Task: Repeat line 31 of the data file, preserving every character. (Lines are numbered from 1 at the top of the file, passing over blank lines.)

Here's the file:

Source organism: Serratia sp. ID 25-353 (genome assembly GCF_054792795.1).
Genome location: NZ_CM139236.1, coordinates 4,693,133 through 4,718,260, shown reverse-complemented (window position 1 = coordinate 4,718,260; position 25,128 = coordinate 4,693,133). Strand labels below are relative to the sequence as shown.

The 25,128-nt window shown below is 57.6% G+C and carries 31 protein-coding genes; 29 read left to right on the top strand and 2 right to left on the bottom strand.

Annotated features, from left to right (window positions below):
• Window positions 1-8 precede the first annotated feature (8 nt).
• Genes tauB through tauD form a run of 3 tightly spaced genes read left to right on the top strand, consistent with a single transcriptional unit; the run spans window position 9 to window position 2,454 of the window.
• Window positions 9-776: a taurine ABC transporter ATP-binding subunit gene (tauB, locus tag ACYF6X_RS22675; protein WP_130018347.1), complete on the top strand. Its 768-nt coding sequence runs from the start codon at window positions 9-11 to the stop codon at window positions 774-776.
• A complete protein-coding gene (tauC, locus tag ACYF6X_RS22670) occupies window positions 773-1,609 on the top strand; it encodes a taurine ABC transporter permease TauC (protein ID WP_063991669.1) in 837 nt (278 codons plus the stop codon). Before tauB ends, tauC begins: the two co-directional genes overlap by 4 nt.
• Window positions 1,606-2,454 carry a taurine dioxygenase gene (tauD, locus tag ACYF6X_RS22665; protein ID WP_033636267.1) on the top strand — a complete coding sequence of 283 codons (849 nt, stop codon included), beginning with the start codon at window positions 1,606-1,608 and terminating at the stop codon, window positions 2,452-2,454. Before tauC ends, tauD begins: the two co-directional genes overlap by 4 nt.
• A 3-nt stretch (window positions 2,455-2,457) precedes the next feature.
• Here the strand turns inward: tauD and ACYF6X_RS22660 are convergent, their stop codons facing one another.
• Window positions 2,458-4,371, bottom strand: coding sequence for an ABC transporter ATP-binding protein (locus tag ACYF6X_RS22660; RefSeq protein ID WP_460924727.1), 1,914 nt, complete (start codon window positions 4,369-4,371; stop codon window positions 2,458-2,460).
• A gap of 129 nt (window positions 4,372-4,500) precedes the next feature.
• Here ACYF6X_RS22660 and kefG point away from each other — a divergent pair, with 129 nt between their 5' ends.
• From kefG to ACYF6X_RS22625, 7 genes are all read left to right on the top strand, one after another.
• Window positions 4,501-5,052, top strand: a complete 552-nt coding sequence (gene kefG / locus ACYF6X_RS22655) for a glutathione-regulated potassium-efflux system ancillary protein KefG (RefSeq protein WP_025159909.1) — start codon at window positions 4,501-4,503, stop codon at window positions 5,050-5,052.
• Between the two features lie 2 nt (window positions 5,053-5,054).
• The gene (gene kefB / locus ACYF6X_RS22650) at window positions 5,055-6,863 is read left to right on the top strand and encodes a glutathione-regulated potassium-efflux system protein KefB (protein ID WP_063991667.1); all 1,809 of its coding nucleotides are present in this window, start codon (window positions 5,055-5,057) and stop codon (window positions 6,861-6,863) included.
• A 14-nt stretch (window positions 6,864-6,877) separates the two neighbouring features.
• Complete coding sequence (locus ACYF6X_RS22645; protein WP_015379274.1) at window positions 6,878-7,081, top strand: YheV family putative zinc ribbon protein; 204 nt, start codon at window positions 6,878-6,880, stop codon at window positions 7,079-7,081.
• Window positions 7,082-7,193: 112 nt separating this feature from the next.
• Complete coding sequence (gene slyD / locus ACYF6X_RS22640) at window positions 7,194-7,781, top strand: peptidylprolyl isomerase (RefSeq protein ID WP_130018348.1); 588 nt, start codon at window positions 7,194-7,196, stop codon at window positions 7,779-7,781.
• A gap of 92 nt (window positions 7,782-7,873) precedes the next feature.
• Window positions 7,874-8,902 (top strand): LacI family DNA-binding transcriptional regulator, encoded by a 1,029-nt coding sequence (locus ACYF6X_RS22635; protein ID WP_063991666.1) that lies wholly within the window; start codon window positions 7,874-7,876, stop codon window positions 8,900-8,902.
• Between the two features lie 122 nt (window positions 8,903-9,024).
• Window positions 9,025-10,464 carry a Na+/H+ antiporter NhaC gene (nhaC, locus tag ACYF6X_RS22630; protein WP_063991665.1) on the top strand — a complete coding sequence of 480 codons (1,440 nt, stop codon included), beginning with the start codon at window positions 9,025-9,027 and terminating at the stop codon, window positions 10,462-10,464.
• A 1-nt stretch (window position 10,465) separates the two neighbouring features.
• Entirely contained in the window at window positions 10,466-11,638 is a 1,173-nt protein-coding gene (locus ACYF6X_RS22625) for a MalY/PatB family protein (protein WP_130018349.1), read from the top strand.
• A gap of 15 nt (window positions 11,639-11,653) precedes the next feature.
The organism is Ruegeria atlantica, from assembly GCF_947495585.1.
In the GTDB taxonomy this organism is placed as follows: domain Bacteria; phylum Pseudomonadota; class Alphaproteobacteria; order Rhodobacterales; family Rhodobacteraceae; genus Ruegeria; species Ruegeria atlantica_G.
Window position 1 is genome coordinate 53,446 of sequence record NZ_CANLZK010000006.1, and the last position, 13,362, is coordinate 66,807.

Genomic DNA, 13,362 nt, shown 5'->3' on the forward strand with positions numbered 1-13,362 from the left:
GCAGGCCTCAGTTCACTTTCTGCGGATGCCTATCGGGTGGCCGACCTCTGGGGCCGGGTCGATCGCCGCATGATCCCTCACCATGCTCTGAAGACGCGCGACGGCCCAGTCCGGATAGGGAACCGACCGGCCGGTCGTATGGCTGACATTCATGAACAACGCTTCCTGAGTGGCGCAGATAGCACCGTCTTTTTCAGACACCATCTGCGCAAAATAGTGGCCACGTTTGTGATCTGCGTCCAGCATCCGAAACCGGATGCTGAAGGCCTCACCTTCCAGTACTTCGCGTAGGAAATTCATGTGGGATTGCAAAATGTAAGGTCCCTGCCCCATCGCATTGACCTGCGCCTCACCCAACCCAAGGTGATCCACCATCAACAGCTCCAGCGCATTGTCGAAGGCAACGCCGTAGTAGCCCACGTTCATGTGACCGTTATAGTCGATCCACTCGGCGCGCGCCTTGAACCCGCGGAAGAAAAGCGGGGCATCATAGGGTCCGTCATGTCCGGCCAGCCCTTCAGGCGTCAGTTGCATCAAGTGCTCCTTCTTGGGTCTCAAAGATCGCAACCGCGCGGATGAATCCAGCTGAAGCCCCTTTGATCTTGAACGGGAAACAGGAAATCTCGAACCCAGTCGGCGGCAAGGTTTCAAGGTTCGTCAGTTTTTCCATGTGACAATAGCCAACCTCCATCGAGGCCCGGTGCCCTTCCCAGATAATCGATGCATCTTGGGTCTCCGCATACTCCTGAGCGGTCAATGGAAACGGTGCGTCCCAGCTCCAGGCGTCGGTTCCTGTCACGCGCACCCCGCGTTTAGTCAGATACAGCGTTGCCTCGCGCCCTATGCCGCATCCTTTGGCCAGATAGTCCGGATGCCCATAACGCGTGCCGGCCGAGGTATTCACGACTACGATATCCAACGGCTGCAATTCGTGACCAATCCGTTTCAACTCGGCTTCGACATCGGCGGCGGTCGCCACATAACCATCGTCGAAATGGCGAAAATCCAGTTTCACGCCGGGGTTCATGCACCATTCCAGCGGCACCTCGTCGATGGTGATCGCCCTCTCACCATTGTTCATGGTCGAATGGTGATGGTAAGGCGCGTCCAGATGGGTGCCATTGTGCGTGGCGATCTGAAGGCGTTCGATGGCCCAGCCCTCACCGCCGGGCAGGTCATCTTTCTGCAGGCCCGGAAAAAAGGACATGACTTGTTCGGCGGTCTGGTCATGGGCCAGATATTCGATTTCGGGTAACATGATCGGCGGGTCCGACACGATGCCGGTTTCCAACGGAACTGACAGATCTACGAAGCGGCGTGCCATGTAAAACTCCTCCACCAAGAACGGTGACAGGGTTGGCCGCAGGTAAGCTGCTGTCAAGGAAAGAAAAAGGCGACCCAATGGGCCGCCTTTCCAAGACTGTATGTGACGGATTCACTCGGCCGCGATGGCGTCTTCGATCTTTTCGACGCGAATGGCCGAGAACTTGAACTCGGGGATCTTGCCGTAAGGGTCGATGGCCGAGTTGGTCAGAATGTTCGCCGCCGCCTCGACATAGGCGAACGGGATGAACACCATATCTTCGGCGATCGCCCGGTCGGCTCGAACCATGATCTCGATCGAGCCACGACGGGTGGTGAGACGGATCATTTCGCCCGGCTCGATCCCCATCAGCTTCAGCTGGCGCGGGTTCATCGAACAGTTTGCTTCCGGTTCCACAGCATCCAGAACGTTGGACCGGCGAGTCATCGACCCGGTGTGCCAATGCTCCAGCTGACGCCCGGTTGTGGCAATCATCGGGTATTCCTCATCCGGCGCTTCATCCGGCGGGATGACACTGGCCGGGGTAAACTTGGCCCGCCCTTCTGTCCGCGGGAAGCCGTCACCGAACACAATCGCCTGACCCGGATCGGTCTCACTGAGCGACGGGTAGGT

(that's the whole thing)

In the GTDB taxonomy this organism is placed as follows: domain Bacteria; phylum Pseudomonadota; class Alphaproteobacteria; order Rhodobacterales; family Rhodobacteraceae; genus Ruegeria; species Ruegeria atlantica_G.